In my dream the pipes were playing
In my dream I lost a friend
Come down Gabriel and blow your horn
‘Cause some day we will meet again
–“Fallen Angel” Robbie Robertson
“The last goodbye is very hard to live with.”
–Elizabeth Strunk, Kevery’s mother
A year ago, Kevery Strunk, my buddy and part of the family at Chilkat Guides rafting company for 15 years, went, as they say in gospel churches, home. Kevery, isolated by liquor and chased by demons I was sure he was beginning to conquer, took his gun and shot himself in his open, fragile heart. There is something so wrong about a bullet, self-inflicted or not, shattering the ventricles and auricles of a big, beautiful heart that fed a body and soul that nourished all of us for so many years. His death was as if the glacier that feeds the Tsirku River, where most of the raft trips are run, had dried up overnight.
I don’t believe it’s all for nothing
It’s not just written in the sand
Sometimes I thought you felt too much
And you crossed into the shadowland
Kevery came to Haines, Alaska over 15 years ago, after many years as a deep sea fisherman. He was a Vietnam Vet, had lived in communes, built yurts. He first drove the bus for Chilkat Guides that took the guests up the valley to the put in for the Bald Eagle Float trip. I was usually giving a talk on the bus so he and I spent many hours, before and after trips, exchanging stories on the bus.
The mid-90s was a boom time for tourism in Alaska and Chilkat Guides experienced a huge growth spurt. A warehouse was built, managers hired, more boats and buses acquired. We needed a full time maintenance manager and Kevery took the job. Patching boats, sewing straps, building benches, Kev was a master of triage in keeping gear in working condition.
A few days after he died, Kevery stepped into my dreams, telling me he was sorry for something. I woke up and couldn’t get back to sleep, so I rode down to the warehouse around 1 in the morning. I went over to his work station and sat in his chair and looked at the boats that he would never patch. I thought of all the times we’d sat and talked about everything from our mothers to music to motorcycles to alcoholism. I thought of how all of us, for months, would come into the warehouse and look over at Kevery’s chair and maybe, just maybe, he’d be sitting there, that it had all been a bad dream.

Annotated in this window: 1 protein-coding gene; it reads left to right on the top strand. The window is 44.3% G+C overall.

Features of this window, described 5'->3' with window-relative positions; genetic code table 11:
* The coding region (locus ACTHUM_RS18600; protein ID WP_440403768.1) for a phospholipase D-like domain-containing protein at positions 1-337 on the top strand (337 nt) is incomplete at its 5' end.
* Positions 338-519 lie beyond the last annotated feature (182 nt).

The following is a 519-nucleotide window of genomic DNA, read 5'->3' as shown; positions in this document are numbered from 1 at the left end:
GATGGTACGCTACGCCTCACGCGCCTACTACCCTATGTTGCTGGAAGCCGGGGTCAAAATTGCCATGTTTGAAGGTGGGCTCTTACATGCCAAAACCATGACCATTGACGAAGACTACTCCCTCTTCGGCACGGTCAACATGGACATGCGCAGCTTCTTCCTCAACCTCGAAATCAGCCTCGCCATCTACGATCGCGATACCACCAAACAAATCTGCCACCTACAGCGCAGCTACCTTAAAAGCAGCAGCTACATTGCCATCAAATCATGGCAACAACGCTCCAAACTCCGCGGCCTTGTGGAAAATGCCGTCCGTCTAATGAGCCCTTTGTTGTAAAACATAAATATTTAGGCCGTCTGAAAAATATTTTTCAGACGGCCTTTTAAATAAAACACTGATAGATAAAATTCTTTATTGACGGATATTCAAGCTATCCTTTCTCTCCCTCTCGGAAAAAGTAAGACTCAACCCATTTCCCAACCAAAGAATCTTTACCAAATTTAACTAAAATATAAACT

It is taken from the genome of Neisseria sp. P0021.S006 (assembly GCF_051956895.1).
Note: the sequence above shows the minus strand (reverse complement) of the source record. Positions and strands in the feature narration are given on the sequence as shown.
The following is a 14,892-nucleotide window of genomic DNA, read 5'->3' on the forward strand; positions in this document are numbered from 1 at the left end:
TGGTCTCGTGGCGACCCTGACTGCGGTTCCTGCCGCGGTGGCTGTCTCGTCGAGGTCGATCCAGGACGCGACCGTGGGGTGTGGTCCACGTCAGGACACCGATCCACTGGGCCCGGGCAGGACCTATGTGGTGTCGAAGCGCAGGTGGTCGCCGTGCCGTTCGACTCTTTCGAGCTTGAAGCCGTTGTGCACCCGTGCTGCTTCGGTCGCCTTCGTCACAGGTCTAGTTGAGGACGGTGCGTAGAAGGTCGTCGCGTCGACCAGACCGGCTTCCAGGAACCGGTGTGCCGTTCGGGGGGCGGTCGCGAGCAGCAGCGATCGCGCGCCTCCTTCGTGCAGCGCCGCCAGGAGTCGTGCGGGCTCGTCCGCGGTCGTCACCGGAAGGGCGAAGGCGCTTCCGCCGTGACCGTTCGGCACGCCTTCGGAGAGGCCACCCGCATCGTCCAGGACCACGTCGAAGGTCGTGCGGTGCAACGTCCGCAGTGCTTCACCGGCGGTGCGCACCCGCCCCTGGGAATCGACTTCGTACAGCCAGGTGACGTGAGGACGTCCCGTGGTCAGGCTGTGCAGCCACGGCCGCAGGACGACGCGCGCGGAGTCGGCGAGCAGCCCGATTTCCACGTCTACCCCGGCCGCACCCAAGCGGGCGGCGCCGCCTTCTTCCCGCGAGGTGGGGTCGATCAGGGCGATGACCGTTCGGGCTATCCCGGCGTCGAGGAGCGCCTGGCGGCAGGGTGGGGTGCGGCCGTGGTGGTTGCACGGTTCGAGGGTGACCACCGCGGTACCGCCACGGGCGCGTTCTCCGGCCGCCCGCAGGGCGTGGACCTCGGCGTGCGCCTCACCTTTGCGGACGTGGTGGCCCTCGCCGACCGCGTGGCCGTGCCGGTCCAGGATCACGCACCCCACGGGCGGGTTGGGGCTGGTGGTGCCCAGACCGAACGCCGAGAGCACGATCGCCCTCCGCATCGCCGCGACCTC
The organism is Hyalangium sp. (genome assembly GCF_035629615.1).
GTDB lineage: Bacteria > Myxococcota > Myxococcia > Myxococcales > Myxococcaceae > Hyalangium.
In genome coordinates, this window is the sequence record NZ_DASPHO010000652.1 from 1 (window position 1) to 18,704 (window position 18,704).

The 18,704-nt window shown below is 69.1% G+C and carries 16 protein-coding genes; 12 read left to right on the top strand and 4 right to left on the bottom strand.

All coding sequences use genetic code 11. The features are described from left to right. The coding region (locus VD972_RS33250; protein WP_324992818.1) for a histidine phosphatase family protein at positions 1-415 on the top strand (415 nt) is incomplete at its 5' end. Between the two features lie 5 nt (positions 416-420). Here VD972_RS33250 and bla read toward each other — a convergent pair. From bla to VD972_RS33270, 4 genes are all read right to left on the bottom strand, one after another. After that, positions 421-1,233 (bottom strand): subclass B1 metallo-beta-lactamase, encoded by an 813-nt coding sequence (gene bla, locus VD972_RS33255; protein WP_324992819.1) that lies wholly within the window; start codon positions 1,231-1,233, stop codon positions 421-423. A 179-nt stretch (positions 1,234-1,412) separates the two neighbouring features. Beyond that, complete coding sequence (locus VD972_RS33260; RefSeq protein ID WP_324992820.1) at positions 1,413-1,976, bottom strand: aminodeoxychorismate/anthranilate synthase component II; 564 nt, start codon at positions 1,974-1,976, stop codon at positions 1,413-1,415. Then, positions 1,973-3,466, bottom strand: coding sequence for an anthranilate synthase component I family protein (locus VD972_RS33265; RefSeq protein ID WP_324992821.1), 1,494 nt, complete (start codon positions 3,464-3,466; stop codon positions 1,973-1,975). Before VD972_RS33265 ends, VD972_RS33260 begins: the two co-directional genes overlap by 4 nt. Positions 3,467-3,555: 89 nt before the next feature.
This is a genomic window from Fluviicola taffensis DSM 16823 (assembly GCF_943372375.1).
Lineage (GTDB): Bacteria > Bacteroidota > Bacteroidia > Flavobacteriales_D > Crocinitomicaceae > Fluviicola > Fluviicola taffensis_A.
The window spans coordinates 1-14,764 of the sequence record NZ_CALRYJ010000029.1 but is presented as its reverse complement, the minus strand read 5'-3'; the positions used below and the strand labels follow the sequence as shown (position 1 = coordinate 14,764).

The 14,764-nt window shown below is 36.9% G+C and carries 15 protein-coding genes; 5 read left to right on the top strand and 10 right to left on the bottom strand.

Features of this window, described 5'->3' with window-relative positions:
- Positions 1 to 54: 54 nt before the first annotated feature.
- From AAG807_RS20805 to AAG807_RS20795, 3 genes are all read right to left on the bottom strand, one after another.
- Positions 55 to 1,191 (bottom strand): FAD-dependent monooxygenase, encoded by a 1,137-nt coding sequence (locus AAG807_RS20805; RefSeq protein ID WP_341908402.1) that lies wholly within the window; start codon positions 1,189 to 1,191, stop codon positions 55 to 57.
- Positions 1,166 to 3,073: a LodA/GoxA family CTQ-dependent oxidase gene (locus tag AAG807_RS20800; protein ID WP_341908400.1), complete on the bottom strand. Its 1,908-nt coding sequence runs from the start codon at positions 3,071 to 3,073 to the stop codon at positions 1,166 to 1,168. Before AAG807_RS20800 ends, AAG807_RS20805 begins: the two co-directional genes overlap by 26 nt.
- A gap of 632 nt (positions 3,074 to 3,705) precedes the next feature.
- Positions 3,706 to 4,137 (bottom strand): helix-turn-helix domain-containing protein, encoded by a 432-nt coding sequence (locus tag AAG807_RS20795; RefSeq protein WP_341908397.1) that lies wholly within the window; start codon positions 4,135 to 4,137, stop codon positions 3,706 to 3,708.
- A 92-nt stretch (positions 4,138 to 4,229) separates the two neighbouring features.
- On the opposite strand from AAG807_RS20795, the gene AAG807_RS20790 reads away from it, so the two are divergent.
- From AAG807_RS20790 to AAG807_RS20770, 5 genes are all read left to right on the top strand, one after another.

After an hour or so, I stood up from his throne and walked over to the Kevery’s standing workstation, a room full of toxic chemicals and sandpaper and tools. On most work desks there are photos of kids, or pets, or pictures of faraway places that evoke wonderful memories. Above Kevery’s workstation were two album covers. One was of a 1974 Olivia Newton John album and the other was a Carly Simon Greatest Hits album.
In 1974 I was listening to the Stones, Bob Marley, Al Green, Stevie Wonder, Marvin Gaye. I would turn off the radio or go running from a room when an Olivia Newton John song reached my ears. But like a bad advertising jingle or a cluttered room, our minds keep things whether we want them or not. Looking at Olivia Newton John on her cheesy album cover, the opening to one of her songs streamed through my brain:
There was such a self-eulogy from Kevery in those lines for me that, at 2 in the morning, in an empty warehouse in Haines, Alaska, I can honestly say that an Olivia Newton John song made me cry.
Thanks for everything Kevery. I know you’ve come back. Maybe you’re that Balinese baby I held last year. Maybe you’re that young eagle the tourists are photographing. Maybe you’re a pup in a wolf den in Alaska. Wherever you are, lucky them.
The only way I could send you more love is if I had a bigger heart.